Gap Inc. might not have raised wages before raising wages was cool, but it certainly beat a lot of other companies to the party.
"Our decision to invest in front-line employees will directly support our business, and is one that we expect to deliver a return many times over,” chief executive Glenn Murphy wrote in a letter to employees.
Those returns aren’t just important for Gap. They could also persuade other companies to pay workers more, as well, if the experiment turns a profit. It’s been almost nine months since the $9 wage kicked in. How’s that return on investment coming?
So far, there’s been one clear reaction, a Gap executive said at a conference Tuesday in Washington. For years, the company had tried to get more people to apply to work at Gap’s stores. Only the wage increase made any difference.
“Almost immediately, we saw our applications increase by double digits,” said Dan Henkle, the company’s global head of human resources, on a panel at the Council of Institutional Investors’ spring conference. That, in itself, should lead to better performance, he thinks. “The idea is, the more people who are applying to your stores, the greater the pool to choose from, you’ll get the best talent into your stores."
As for things that impact the bottom line, like employee retention and in-store sales? Well, they don’t know yet.
“One of the things we’ve asked for is patience,” Henkle said. “We’re not expecting that some of the biggest investments we’re making are going to show overnight success.”
They do expect it to show success down the road, though. To that end, Gap is working with Harvard supply chain expert Michael Hiscox to set baselines and measure change. Ultimately, Henkle said, he believes in the “good jobs strategy" articulated by MIT professor Zeynep Ton — who sat on the panel with him — and seemed baffled by the stock price hits that companies have taken after announcing wage increases.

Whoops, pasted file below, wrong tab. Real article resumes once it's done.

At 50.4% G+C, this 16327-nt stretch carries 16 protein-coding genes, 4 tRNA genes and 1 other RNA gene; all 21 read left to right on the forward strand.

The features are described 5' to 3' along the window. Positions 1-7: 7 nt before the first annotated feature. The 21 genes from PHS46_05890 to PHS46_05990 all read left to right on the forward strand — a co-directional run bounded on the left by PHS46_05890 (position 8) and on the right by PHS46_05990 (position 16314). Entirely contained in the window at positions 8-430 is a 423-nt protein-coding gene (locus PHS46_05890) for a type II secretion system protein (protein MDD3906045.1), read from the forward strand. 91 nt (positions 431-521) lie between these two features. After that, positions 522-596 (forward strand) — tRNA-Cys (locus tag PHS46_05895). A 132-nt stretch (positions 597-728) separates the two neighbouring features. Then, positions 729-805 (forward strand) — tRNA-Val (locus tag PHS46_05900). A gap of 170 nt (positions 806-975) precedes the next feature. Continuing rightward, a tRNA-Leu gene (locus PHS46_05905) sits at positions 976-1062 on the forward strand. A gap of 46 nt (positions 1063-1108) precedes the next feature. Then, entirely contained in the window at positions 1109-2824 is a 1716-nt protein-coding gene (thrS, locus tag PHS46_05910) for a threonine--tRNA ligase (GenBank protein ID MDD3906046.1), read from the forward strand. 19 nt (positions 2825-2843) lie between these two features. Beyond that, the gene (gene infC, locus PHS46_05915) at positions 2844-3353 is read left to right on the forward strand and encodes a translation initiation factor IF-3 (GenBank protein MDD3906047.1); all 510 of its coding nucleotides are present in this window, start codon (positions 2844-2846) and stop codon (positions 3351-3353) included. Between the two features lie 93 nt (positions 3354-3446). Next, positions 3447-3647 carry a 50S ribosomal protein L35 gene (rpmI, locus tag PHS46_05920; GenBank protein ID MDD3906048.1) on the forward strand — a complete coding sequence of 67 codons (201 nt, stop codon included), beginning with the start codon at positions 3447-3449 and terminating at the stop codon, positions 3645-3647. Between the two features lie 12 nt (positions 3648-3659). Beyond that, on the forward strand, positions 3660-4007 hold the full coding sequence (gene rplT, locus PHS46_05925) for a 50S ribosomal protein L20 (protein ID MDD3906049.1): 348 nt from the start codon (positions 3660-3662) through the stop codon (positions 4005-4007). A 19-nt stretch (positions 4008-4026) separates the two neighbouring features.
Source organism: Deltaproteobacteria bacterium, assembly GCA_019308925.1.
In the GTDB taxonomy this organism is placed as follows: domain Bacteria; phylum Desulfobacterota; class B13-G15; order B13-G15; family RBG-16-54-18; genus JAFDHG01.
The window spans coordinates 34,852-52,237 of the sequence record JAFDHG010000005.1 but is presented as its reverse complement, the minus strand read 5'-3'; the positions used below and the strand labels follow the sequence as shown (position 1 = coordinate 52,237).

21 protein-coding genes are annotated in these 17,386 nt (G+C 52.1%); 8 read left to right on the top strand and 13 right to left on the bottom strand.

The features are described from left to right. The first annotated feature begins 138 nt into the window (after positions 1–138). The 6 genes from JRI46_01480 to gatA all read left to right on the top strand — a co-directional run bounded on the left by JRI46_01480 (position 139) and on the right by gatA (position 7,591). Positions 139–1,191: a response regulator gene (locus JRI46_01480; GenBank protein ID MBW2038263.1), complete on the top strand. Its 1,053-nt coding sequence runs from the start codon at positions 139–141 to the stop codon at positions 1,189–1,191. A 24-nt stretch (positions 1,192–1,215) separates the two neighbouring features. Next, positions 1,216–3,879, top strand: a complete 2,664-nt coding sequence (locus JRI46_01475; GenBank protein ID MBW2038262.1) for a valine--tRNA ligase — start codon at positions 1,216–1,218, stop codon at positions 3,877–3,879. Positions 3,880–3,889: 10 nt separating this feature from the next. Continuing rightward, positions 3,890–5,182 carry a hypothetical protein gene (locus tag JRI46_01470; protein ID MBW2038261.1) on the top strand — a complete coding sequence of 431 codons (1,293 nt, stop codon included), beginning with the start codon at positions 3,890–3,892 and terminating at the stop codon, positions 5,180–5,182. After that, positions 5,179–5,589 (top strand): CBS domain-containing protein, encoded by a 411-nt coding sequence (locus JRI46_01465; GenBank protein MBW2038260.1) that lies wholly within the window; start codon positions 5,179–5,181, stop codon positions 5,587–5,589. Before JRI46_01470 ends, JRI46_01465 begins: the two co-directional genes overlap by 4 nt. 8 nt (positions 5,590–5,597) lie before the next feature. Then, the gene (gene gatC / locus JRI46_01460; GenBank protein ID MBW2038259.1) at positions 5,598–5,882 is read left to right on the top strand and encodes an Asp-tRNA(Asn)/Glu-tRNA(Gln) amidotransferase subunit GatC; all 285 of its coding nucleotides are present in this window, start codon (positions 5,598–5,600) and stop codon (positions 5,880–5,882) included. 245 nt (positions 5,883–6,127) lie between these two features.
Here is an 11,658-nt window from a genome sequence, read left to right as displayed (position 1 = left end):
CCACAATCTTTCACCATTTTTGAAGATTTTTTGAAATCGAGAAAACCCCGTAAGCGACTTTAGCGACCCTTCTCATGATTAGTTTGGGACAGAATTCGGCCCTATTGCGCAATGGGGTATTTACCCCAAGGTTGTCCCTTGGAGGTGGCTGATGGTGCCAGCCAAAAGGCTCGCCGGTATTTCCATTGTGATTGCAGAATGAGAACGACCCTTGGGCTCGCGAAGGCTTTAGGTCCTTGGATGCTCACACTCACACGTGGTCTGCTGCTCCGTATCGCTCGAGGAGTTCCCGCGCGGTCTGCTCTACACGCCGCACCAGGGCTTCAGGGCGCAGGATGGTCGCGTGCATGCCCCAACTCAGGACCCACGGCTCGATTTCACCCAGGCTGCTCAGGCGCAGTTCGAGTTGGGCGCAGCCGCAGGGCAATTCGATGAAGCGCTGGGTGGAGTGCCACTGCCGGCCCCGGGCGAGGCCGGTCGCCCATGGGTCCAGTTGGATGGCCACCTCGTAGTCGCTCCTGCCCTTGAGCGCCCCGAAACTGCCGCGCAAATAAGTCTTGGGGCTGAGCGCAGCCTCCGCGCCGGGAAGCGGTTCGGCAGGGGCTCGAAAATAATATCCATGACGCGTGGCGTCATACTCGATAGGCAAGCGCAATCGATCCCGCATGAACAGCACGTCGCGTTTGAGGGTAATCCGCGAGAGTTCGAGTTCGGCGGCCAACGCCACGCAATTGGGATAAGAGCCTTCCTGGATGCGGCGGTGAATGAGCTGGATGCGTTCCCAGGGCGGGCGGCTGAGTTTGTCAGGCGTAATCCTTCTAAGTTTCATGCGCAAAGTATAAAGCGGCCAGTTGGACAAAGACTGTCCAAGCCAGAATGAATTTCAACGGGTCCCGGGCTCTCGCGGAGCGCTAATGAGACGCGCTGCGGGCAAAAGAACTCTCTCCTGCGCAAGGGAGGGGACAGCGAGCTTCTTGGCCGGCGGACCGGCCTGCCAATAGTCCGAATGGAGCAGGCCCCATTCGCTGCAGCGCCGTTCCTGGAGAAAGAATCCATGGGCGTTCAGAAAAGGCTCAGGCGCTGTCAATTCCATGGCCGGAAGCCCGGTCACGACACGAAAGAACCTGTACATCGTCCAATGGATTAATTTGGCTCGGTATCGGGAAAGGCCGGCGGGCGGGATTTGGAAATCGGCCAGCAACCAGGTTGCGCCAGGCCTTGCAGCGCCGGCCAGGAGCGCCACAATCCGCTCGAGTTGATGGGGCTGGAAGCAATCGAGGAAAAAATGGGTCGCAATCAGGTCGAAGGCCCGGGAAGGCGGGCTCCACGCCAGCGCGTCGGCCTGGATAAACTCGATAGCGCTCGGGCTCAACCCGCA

“Why is it that this investment was getting so much scrutiny when companies make investments all the time in marketing, IT, real estate?” Henkle asked. “Of course, it’s going to cost money, but there are benefits associated with those investments."
The conference audience included fund managers and capital strategists for unions like the United Food and Commercial Workers, which had come to Gap originally with the proposal to raise wages, and brought Ton's work to Gap's attention.
Of course, outside the frontline workforce, there are other operational changes that can make people happier and more productive. For back-office employees, Gap has also instituted a “results-only work environment,” which allows people to work whenever from wherever, as long as they get things done. “The results were spectacular by any measure,” Henkle said.
The company is also tinkering with reforms to the scheduling system, which has been a big priority for activists who argue that more predictability in shifts and full-time positions are crucial for worker livelihoods. Henkle has been working with Hastings College of Law to devise pilots in some 30 stores nationwide that could facilitate shift swapping, for example, which helps people get a break if something unpredictable comes up.
Finally, Gap has gotten rid of performance reviews, which was a very popular move — but haven’t ditched performance measurements. They don’t really need to, after all, with so many other ways to figure out how you’re doing. “We have millions of metrics,” Henkle said.
Which, of course, is why they’ll be able to figure out whether raising wages makes a difference.
This article has been updated with information about the scheduling pilots and UFCW's role in Gap's decision to raise its minimum wage.